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Tag:Royce Young
Posted on: February 29, 2012 3:16 pm
Edited on: February 29, 2012 3:16 pm
 

Report: Suns want to re-sign Nash, not trade him

Nash hasn't and won't request a trade from the Suns. (Getty Images)
Posted by Royce Young

By every account, whether it's NBA insiders, the Suns or Steve Nash himself, the ageless Phoenix point guard isn't getting traded.

Question is, why? He's 38 years old, the Suns aren't going anywhere in the near future and you'd think Nash would want a shot at chasing a title somewhere. Here's a surprising reason via ESPN.com -- because the Suns would actually like to re-sign Nash.
Because Suns owner Robert Sarver, according to sources close to the situation, continues to hold out hope that he can convince Nash to re-sign this summer for at least two seasons.

[...]

Sarver, though, is apparently determined to try to convince Nash to retire in the desert. The thinking there, sources say, is that the Suns believe they'd have a better core going forward with a re-upped Nash, center Marcin Gortat, cap space and a top pick in the well-regarded 2012 draft than with the sort of assets they could bring back now in a deadline deal for a 38-year-old point guard who, even as he continues to play at an All-Star level, is just a few months away from free agency.
The second question is, why would Nash re-sign with the Suns though? Loyalty is one thing, but unless something drastic changes within that organization, the Suns aren't going to be resurfacing as a Western contender soon. Nash would be an unrestricted free agent this summer and with teams like the Knicks and probably Mavericks ready to come calling, two teams with contending capabilities, it would make sense that Nash leave Phoenix.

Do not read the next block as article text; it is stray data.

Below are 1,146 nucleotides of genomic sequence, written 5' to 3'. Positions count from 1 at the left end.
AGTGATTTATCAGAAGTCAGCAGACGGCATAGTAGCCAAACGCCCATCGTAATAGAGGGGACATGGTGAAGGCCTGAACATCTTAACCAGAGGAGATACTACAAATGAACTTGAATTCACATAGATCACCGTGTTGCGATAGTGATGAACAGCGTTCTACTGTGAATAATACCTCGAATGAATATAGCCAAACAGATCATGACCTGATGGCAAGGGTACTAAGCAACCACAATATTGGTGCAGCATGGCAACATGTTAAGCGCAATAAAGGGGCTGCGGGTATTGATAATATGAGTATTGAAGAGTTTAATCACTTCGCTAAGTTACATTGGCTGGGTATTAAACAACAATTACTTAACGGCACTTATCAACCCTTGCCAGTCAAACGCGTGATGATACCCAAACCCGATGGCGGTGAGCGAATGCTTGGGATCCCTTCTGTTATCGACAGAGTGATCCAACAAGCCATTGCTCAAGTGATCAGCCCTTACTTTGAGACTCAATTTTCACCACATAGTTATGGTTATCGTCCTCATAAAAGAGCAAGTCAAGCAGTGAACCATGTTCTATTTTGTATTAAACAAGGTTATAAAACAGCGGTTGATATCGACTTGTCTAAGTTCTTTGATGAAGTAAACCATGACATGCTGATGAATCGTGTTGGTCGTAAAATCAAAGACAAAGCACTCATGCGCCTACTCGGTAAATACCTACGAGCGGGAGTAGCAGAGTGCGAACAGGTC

But just because the Suns would like to re-sign Nash doesn't mean it won't eventually make sense to deal him. His value is certainly as high as it'll ever be right now and there would likely be a few teams ready to step up. One being the Portland Trail Blazers who according to the report "has been interested in Nash for a while."

The Suns reportedly aren't getting big-time offers for Nash though, presumably because of his advanced age. Still, you can't deny his production which has been at an incredibly efficient level. Nash is too much of a class act to demand a trade, but you know he doesn't want to spend the twilight of his career plodding along on a mediocre team. He wants to chase a title. It might just a matter of who that will be with.
Category: NBA
Posted on: February 29, 2012 2:15 pm
 

Jazz open to trading Harris and Miles?

Harris is getting shopped? (Getty Images)
Posted by Royce Young

For a moment there, the Utah Jazz looked to be the surprise story of the season. A hot start had them sitting in the top half of the West, which was stunning considering they essentially began a rebuild after trading Deron Williams.

They've come back to Earth some leveling at 15-18 after losing eight of their last 10, which means they could be looking to shake things up. Via the Salt Lake Tribune:
The Jazz remain open to moving starting point guard Devin Harris, league sources said, and reserve small forward C.J. Miles could be made available in the right situation. But Utah continues to take a long-term approach in building its team after the Deron Williams trade last February, and the Jazz won't make a move simply to pull the trigger.
Not exactly a new story as there was word of this in late January, but with the trade deadline approaching, it's certainly more meaningful. Behind Harris? Earl Watson. Behind him? Jamaal Tinsley. So it's not like the Jazz have a young point guard they've been grooming and want to work in.

But Harris hasn't been at all productive this season, averaging just 9.3 points and 4.6 assists per game. This is a one-time All-Star with the Nets, a guy that averaged 21.3 ppg in a season. And here he is as someone the Jazz would be open to move so they could give Earl Watson more playing time.

Still, you know who would probably love Harris? The Lakers. They desperately need point guard help and if they could offer up a first round pick or a young asset, the Jazz might jump at it. But Utah knows the Lakers are needy, which drives the price up.